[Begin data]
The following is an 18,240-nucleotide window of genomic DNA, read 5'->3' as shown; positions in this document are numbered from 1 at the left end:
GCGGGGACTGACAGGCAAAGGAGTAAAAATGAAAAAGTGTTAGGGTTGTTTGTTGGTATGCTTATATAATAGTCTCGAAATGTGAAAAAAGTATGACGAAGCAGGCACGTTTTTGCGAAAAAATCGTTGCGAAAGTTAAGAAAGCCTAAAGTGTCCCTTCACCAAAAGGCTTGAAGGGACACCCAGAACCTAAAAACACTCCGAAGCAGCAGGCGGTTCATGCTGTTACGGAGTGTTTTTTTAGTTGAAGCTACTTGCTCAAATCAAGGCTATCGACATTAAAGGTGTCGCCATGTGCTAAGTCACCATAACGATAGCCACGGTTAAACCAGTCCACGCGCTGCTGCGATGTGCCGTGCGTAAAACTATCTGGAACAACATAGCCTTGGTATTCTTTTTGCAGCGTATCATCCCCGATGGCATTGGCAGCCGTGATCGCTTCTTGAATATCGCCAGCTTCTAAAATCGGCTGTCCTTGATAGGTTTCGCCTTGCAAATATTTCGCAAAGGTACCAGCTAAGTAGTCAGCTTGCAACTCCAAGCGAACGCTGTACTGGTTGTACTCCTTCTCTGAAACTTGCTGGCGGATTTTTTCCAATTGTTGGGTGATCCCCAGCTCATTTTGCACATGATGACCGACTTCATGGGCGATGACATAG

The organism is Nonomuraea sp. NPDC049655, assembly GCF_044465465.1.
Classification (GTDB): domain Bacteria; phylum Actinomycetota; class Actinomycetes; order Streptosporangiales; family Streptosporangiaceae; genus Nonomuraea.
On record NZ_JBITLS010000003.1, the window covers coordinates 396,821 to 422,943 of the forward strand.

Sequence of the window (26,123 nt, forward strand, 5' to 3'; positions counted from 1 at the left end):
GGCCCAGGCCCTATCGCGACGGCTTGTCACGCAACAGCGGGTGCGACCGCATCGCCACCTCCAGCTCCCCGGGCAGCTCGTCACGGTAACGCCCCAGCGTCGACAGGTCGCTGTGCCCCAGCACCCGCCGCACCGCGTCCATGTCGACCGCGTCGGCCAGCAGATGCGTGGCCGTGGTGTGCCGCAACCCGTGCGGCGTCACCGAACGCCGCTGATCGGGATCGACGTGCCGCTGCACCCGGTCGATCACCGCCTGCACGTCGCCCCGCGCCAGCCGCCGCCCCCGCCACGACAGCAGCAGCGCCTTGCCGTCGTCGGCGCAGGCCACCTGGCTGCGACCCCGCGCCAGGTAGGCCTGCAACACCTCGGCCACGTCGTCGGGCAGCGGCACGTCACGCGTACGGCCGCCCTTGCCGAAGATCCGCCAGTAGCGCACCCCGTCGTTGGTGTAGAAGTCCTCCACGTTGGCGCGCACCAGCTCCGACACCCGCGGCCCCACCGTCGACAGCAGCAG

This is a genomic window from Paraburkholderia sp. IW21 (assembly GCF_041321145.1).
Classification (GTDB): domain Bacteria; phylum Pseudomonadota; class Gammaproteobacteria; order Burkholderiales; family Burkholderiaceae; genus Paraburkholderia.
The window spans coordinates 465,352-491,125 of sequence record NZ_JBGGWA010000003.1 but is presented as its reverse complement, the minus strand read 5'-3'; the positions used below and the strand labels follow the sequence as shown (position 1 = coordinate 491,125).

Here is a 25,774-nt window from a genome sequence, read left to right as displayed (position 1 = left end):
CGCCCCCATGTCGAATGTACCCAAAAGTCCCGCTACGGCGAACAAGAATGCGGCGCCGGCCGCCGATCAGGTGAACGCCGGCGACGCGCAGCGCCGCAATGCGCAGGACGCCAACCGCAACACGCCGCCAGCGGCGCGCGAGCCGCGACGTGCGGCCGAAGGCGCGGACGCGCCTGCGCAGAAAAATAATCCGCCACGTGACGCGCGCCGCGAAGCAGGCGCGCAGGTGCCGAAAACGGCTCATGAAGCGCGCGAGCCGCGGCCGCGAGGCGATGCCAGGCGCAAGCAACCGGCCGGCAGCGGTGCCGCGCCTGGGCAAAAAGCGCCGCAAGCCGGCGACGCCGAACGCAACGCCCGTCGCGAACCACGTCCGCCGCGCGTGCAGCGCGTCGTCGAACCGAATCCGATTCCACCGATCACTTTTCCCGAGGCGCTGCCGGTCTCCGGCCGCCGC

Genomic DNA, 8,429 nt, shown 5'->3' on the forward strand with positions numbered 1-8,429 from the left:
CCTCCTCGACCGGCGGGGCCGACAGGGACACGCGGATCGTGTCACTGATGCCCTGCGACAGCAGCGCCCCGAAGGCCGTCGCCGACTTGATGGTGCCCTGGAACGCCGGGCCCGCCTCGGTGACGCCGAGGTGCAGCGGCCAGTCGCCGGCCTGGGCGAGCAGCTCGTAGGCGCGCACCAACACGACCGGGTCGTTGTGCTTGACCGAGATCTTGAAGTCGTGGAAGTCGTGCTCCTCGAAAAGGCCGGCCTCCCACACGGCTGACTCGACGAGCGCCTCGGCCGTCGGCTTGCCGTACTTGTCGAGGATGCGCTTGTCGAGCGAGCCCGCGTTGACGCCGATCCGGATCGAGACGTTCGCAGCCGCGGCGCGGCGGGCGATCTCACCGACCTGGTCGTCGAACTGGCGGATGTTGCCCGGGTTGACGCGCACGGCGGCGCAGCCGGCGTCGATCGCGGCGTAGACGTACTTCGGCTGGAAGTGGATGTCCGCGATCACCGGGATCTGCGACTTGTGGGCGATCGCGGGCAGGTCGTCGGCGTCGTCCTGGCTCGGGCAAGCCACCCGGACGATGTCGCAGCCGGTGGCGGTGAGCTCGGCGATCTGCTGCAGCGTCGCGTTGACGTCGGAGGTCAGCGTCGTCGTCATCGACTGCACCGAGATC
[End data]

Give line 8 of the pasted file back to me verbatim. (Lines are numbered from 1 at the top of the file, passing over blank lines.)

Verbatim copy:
This is a genomic window from Paraburkholderia sp. IW21 (assembly GCF_041321145.1).